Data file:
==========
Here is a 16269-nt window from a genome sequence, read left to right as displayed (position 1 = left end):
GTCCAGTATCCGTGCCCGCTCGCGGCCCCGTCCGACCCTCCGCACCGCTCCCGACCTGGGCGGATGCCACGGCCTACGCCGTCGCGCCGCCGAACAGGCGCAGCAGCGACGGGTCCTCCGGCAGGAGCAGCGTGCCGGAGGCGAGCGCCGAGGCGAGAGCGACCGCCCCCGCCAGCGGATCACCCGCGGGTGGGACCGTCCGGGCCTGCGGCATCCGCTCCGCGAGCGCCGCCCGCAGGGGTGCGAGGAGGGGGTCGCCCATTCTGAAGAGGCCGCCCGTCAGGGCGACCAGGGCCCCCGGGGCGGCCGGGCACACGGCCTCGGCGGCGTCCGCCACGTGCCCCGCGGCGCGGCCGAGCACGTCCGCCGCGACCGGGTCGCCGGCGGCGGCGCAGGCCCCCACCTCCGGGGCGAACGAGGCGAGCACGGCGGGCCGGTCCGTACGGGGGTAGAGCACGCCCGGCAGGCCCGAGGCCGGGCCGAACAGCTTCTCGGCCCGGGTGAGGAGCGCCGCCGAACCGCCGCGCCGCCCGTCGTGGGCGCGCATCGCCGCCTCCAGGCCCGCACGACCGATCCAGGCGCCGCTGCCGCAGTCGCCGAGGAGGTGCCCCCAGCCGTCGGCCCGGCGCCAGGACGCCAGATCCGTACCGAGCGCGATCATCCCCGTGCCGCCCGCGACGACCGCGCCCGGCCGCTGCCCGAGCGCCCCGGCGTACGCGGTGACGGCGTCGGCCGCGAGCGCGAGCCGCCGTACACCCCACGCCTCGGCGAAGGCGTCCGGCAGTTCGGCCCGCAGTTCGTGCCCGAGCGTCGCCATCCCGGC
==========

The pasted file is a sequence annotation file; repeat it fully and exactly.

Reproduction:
Here is a 16269-nt window from a genome sequence, read left to right as displayed (position 1 = left end):
GTCCAGTATCCGTGCCCGCTCGCGGCCCCGTCCGACCCTCCGCACCGCTCCCGACCTGGGCGGATGCCACGGCCTACGCCGTCGCGCCGCCGAACAGGCGCAGCAGCGACGGGTCCTCCGGCAGGAGCAGCGTGCCGGAGGCGAGCGCCGAGGCGAGAGCGACCGCCCCCGCCAGCGGATCACCCGCGGGTGGGACCGTCCGGGCCTGCGGCATCCGCTCCGCGAGCGCCGCCCGCAGGGGTGCGAGGAGGGGGTCGCCCATTCTGAAGAGGCCGCCCGTCAGGGCGACCAGGGCCCCCGGGGCGGCCGGGCACACGGCCTCGGCGGCGTCCGCCACGTGCCCCGCGGCGCGGCCGAGCACGTCCGCCGCGACCGGGTCGCCGGCGGCGGCGCAGGCCCCCACCTCCGGGGCGAACGAGGCGAGCACGGCGGGCCGGTCCGTACGGGGGTAGAGCACGCCCGGCAGGCCCGAGGCCGGGCCGAACAGCTTCTCGGCCCGGGTGAGGAGCGCCGCCGAACCGCCGCGCCGCCCGTCGTGGGCGCGCATCGCCGCCTCCAGGCCCGCACGACCGATCCAGGCGCCGCTGCCGCAGTCGCCGAGGAGGTGCCCCCAGCCGTCGGCCCGGCGCCAGGACGCCAGATCCGTACCGAGCGCGATCATCCCCGTGCCGCCCGCGACGACCGCGCCCGGCCGCTGCCCGAGCGCCCCGGCGTACGCGGTGACGGCGTCGGCCGCGAGCGCGAGCCGCCGTACACCCCACGCCTCGGCGAAGGCGTCCGGCAGTTCGGCCCGCAGTTCGTGCCCGAGCGTCGCCATCCCGGC